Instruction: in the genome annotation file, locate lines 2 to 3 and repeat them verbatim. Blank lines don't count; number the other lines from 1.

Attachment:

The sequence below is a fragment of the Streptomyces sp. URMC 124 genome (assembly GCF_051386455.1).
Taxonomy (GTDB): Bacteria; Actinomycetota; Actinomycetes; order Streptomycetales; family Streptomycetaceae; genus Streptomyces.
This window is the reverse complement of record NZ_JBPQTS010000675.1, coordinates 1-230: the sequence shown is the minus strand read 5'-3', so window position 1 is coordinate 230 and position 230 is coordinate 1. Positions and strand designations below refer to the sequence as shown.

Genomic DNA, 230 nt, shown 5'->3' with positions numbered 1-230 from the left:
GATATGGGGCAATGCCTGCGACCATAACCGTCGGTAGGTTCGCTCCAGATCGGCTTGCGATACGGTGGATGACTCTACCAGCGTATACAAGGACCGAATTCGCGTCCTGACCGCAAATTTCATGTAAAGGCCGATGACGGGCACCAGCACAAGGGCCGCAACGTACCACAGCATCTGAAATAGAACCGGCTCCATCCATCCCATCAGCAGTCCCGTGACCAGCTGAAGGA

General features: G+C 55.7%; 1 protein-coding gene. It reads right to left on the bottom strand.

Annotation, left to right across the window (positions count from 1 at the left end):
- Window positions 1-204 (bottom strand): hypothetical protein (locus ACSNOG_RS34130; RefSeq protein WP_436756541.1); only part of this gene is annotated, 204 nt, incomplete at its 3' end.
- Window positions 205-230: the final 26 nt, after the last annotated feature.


Taxonomy (GTDB): Bacteria; Actinomycetota; Actinomycetes; order Streptomycetales; family Streptomycetaceae; genus Streptomyces.
This window is the reverse complement of record NZ_JBPQTS010000675.1, coordinates 1-230: the sequence shown is the minus strand read 5'-3', so window position 1 is coordinate 230 and position 230 is coordinate 1. Positions and strand designations below refer to the sequence as shown.